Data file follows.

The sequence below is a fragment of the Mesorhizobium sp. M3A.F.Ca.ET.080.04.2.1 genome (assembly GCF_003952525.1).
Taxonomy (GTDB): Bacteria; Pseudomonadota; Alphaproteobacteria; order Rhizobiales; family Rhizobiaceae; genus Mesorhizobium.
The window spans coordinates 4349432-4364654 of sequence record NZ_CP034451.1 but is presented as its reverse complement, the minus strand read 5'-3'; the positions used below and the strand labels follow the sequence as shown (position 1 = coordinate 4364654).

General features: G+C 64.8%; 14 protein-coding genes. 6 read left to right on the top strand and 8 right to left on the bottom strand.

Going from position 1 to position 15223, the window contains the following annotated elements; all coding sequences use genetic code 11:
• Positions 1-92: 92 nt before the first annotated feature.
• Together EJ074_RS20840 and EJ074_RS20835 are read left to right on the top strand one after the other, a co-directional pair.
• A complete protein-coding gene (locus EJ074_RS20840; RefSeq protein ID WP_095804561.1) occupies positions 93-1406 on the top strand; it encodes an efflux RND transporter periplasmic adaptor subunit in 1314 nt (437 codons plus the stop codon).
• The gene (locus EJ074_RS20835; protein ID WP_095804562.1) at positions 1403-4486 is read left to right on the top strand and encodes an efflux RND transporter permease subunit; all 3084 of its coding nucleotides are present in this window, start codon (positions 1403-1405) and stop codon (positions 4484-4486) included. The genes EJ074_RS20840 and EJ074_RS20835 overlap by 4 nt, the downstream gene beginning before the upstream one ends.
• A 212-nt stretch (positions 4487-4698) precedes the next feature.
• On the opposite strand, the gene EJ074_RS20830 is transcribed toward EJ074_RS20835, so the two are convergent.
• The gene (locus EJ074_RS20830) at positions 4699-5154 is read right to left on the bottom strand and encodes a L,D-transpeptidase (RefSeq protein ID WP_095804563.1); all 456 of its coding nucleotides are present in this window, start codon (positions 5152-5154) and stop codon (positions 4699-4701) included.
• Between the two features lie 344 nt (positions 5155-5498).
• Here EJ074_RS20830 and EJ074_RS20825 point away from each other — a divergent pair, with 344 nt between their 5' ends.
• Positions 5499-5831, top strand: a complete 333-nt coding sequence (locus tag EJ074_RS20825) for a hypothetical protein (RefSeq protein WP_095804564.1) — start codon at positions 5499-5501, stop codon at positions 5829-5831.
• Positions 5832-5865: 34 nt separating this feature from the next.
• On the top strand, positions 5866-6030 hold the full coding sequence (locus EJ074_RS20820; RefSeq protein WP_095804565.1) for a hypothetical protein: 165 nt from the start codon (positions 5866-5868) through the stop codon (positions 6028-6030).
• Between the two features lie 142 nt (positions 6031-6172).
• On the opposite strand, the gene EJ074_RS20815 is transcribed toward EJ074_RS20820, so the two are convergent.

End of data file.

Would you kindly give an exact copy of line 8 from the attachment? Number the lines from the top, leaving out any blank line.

• A complete protein-coding gene (locus EJ074_RS20840; RefSeq protein ID WP_095804561.1) occupies positions 93-1406 on the top strand; it encodes an efflux RND transporter periplasmic adaptor subunit in 1314 nt (437 codons plus the stop codon).